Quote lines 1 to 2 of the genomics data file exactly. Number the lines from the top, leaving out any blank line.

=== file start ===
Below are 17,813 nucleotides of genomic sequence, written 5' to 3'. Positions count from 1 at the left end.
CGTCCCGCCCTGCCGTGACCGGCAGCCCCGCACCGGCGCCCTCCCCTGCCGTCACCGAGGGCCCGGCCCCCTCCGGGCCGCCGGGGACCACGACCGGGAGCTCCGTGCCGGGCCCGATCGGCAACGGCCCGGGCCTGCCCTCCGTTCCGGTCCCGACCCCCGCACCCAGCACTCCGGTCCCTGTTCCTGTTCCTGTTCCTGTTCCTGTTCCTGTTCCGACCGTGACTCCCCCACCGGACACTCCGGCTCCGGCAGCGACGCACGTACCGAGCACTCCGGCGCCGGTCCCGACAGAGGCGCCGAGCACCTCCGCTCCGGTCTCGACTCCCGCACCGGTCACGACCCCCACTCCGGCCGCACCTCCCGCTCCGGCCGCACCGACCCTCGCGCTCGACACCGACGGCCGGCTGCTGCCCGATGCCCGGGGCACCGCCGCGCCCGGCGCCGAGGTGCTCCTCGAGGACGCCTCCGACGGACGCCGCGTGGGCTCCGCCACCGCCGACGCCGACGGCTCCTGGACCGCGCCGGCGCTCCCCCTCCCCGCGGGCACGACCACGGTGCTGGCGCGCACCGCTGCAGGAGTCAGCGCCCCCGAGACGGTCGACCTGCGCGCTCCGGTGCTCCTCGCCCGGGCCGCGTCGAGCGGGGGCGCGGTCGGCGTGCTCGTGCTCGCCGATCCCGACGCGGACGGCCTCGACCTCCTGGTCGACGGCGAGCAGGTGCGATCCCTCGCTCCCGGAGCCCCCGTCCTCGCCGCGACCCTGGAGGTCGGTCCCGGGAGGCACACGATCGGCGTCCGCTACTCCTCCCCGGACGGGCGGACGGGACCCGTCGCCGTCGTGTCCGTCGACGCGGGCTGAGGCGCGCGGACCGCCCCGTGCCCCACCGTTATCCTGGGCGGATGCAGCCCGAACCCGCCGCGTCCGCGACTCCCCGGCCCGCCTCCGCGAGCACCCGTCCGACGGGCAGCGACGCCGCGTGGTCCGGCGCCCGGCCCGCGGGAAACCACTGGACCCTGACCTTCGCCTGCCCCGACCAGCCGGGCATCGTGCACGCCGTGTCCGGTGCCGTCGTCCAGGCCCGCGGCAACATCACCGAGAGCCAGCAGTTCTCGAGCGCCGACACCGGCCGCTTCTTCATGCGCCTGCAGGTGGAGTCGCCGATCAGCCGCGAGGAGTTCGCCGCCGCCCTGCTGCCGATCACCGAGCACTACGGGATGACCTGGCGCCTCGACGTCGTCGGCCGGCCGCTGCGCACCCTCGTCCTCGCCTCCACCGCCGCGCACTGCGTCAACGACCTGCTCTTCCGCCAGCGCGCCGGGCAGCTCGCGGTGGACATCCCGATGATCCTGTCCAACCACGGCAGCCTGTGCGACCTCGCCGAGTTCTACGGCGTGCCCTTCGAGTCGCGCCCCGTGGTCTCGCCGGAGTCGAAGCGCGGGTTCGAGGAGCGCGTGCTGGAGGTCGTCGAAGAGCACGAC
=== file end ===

Below are 17,813 nucleotides of genomic sequence, written 5' to 3'. Positions count from 1 at the left end.
CGTCCCGCCCTGCCGTGACCGGCAGCCCCGCACCGGCGCCCTCCCCTGCCGTCACCGAGGGCCCGGCCCCCTCCGGGCCGCCGGGGACCACGACCGGGAGCTCCGTGCCGGGCCCGATCGGCAACGGCCCGGGCCTGCCCTCCGTTCCGGTCCCGACCCCCGCACCCAGCACTCCGGTCCCTGTTCCTGTTCCTGTTCCTGTTCCTGTTCCTGTTCCGACCGTGACTCCCCCACCGGACACTCCGGCTCCGGCAGCGACGCACGTACCGAGCACTCCGGCGCCGGTCCCGACAGAGGCGCCGAGCACCTCCGCTCCGGTCTCGACTCCCGCACCGGTCACGACCCCCACTCCGGCCGCACCTCCCGCTCCGGCCGCACCGACCCTCGCGCTCGACACCGACGGCCGGCTGCTGCCCGATGCCCGGGGCACCGCCGCGCCCGGCGCCGAGGTGCTCCTCGAGGACGCCTCCGACGGACGCCGCGTGGGCTCCGCCACCGCCGACGCCGACGGCTCCTGGACCGCGCCGGCGCTCCCCCTCCCCGCGGGCACGACCACGGTGCTGGCGCGCACCGCTGCAGGAGTCAGCGCCCCCGAGACGGTCGACCTGCGCGCTCCGGTGCTCCTCGCCCGGGCCGCGTCGAGCGGGGGCGCGGTCGGCGTGCTCGTGCTCGCCGATCCCGACGCGGACGGCCTCGACCTCCTGGTCGACGGCGAGCAGGTGCGATCCCTCGCTCCCGGAGCCCCCGTCCTCGCCGCGACCCTGGAGGTCGGTCCCGGGAGGCACACGATCGGCGTCCGCTACTCCTCCCCGGACGGGCGGACGGGACCCGTCGCCGTCGTGTCCGTCGACGCGGGCTGAGGCGCGCGGACCGCCCCGTGCCCCACCGTTATCCTGGGCGGATGCAGCCCGAACCCGCCGCGTCCGCGACTCCCCGGCCCGCCTCCGCGAGCACCCGTCCGACGGGCAGCGACGCCGCGTGGTCCGGCGCCCGGCCCGCGGGAAACCACTGGACCCTGACCTTCGCCTGCCCCGACCAGCCGGGCATCGTGCACGCCGTGTCCGGTGCCGTCGTCCAGGCCCGCGGCAACATCACCGAGAGCCAGCAGTTCTCGAGCGCCGACACCGGCCGCTTCTTCATGCGCCTGCAGGTGGAGTCGCCGATCAGCCGCGAGGAGTTCGCCGCCGCCCTGCTGCCGATCACCGAGCACTACGGGATGACCTGGCGCCTCGACGTCGTCGGCCGGCCGCTGCGCACCCTCGTCCTCGCCTCCACCGCCGCGCACTGCGTCAACGACCTGCTCTTCCGCCAGCGCGCCGGGCAGCTCGCGGTGGACATCCCGATGATCCTGTCCAACCACGGCAGCCTGTGCGACCTCGCCGAGTTCTACGGCGTGCCCTTCGAGTCGCGCCCCGTGGTCTCGCCGGAGTCGAAGCGCGGGTTCGAGGAGCGCGTGCTGGAGGTCGTCGAAGAGCACGAC